Breathless in Bali

Marti Morenings

A friend of mine sent the following quote to me when he heard I had the opportunity to spend a month in Bali: “Life is not measured by the number of breaths you take but rather by the number of times your breath is taken away.”  By this measure, my last few days in Bali were, well, breathless!

After attending the Global Spa Summit, I travelled to a very unique healing retreat called 5 Elements, which I will tell you more about in another post.  It was from this home base that I travelled to Mount Agung to hike Bali’s highest and holiest mountain.

My guide, Made (pronounced ma-day) picked me up at 4 am, and we arrived at the Pura Pasar Agung Temple, which was about a quarter of the way up the mountain, in time to watch a spectacular sunrise.  From this point, we still had a 4 to 5 hour trek up the mountain, and then another 3 hours back down, so I was approaching this hike like I do most of my challenges, with a very focused and determined “let’s get this done” attitude.

Making it to the top of this mountain quickly and efficiently was going to be my primary objective. For this reason, I was getting a little frustrated with Made. He kept insisting on slowing down the pace and taking frequent breaks.  He was in his early twenties and in seemingly great shape, so I could not understand why he was holding me back from my “great conquest”.    Well, after a few more stops, this young man, who spoke broken English, said something that really hit home, “Maybe you should slow down–the view from the top is not as good as what we can see along the way.” Although I had heard the cliché “It’s the journey, not the destination” so many times before, hearing similar words from Made on this mountain made perfect sense.   

I realized that each time we stopped, there was an opportunity to appreciate where we were right here and now in this very moment, and I made it my priority to be less concerned with getting to the top and more about getting the most out of my journey that day. Just feeling the cool morning air and hearing lively birds made me smile.  I began to really appreciate those breathtaking moments like when we stopped and saw a beautiful rainbow highlighting the valley below, seeing the temple from high above and listening to its rising ancient Hindu songs, and the swiftly swinging of wild monkeys.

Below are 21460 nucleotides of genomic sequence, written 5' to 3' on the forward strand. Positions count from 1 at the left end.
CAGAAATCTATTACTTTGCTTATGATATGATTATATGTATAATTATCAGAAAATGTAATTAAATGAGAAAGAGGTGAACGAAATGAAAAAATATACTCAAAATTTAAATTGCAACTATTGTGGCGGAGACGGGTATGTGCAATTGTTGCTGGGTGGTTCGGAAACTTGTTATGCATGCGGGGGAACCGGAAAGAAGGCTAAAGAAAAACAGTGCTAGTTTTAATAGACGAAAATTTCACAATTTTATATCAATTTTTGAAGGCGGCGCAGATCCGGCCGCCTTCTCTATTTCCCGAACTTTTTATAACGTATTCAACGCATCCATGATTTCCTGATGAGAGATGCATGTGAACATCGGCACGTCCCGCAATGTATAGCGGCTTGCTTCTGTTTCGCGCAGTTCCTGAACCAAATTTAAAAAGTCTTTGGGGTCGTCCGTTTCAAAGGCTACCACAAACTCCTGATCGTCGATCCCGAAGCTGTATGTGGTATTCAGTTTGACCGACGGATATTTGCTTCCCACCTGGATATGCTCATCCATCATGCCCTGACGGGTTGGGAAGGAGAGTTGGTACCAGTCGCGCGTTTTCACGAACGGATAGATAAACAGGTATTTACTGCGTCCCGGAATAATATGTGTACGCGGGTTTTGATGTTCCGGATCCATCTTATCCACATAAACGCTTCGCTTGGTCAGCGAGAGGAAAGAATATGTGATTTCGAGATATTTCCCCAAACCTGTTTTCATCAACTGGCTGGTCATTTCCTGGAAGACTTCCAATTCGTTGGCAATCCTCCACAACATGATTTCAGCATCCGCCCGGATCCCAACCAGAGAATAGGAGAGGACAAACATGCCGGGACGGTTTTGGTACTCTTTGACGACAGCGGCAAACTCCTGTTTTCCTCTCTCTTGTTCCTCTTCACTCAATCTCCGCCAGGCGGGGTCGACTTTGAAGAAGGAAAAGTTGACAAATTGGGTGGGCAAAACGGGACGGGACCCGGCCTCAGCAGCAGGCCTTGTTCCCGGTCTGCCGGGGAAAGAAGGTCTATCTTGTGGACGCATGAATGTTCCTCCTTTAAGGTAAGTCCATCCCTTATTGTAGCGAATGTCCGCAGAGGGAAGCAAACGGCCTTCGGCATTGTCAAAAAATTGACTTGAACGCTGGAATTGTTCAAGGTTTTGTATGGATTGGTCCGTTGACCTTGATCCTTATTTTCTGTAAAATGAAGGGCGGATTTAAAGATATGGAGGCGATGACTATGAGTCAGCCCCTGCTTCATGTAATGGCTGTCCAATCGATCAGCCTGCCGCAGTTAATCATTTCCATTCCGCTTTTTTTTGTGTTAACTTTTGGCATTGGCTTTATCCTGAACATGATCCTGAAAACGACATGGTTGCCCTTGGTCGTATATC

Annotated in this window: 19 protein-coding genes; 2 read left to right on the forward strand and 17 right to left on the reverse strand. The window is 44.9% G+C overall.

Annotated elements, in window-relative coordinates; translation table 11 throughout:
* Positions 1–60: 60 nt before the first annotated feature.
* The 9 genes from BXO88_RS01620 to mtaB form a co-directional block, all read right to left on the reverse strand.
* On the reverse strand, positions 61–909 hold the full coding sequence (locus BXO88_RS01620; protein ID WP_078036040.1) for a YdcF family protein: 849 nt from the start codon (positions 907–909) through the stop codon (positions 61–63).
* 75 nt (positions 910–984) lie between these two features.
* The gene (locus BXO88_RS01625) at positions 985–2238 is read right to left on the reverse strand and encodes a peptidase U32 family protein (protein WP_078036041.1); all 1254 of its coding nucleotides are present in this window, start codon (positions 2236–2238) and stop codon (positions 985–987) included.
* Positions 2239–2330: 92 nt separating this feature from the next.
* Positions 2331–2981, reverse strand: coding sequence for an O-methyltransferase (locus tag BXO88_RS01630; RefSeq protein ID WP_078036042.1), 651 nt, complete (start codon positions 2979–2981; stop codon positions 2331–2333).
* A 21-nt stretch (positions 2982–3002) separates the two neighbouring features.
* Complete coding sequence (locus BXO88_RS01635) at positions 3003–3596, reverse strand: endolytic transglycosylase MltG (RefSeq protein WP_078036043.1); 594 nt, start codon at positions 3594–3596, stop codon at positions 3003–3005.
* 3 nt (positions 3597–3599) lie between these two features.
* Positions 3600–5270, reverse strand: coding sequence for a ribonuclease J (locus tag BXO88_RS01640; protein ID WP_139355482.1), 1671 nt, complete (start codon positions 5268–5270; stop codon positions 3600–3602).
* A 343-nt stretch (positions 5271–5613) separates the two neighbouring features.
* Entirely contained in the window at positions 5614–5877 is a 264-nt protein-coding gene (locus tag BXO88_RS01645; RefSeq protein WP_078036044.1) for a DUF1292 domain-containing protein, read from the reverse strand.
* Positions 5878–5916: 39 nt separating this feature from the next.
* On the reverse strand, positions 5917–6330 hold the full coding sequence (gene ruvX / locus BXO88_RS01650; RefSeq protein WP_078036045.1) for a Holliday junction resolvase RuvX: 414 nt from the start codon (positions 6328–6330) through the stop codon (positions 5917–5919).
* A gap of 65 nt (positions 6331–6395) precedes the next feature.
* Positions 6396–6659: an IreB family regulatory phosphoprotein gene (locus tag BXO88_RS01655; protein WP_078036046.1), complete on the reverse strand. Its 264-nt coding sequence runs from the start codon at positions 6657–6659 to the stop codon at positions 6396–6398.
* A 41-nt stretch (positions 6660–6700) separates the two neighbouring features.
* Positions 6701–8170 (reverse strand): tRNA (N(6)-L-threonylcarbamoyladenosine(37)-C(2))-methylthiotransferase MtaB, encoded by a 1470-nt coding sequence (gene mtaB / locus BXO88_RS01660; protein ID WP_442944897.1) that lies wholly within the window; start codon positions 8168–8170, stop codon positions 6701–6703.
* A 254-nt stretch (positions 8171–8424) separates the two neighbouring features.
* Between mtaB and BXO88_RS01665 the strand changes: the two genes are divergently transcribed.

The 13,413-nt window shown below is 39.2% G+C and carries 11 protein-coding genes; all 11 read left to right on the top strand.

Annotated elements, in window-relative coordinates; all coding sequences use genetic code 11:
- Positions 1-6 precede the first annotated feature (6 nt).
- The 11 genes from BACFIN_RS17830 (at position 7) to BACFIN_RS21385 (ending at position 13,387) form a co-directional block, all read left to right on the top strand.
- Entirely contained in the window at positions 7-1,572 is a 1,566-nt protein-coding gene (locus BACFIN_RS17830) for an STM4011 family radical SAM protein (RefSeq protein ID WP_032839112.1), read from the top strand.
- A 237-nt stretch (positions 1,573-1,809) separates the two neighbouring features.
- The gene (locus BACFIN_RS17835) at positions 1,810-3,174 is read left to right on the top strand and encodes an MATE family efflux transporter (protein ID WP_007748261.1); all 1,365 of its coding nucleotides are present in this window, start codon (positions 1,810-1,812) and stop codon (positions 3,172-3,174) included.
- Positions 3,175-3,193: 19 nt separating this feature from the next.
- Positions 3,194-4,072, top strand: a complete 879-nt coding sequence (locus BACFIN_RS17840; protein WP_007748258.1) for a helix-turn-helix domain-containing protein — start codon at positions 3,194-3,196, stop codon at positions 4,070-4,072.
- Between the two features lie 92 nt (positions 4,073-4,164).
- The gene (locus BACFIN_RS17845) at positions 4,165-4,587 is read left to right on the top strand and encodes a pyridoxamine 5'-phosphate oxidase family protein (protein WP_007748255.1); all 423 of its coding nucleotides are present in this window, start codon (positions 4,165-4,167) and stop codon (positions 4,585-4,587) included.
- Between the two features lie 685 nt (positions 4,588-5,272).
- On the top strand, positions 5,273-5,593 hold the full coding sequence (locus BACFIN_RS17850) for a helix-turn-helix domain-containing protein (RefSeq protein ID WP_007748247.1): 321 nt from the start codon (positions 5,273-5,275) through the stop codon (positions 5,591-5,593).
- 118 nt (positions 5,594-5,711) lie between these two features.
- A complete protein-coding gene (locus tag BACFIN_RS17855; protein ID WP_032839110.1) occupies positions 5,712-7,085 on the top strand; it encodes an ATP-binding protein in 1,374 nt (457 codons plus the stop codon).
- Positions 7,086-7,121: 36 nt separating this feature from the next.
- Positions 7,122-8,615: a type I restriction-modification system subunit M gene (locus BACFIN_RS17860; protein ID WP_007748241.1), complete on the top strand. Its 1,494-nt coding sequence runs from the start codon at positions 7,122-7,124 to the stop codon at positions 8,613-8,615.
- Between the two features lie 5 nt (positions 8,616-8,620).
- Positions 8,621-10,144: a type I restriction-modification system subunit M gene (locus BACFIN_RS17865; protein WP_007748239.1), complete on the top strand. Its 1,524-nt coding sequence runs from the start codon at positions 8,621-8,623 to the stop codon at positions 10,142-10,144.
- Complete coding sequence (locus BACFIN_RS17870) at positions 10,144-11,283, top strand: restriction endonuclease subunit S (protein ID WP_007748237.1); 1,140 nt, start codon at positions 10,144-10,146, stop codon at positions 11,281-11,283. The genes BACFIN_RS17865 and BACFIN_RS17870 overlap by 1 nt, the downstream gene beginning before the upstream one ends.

And, it wasn’t just the breathtaking views that I appreciated. I really enjoyed getting to know Made and hearing about how he loved spending time on this mountain and how he felt that he had a real connection with it.  He said he came often, even when he wasn’t on a guided hike, because when he was in the jungle, he felt one with nature.   We enjoyed a leisurely picnic lunch while looking up at the sky. I tried to describe for him what it was like to fly in an airplane, something he had never done before. He told me about his wife and two baby girls, and that his aspirations in life were to keep coming to the mountain and to be a good provider for his family.  

So, my hike to Mount Agung was less about getting to the top and more about getting to know one special young man who reminded me to look for, and stop to appreciate, those breathless moments along my journey.   


Marti hiking along the valley below



View from the top

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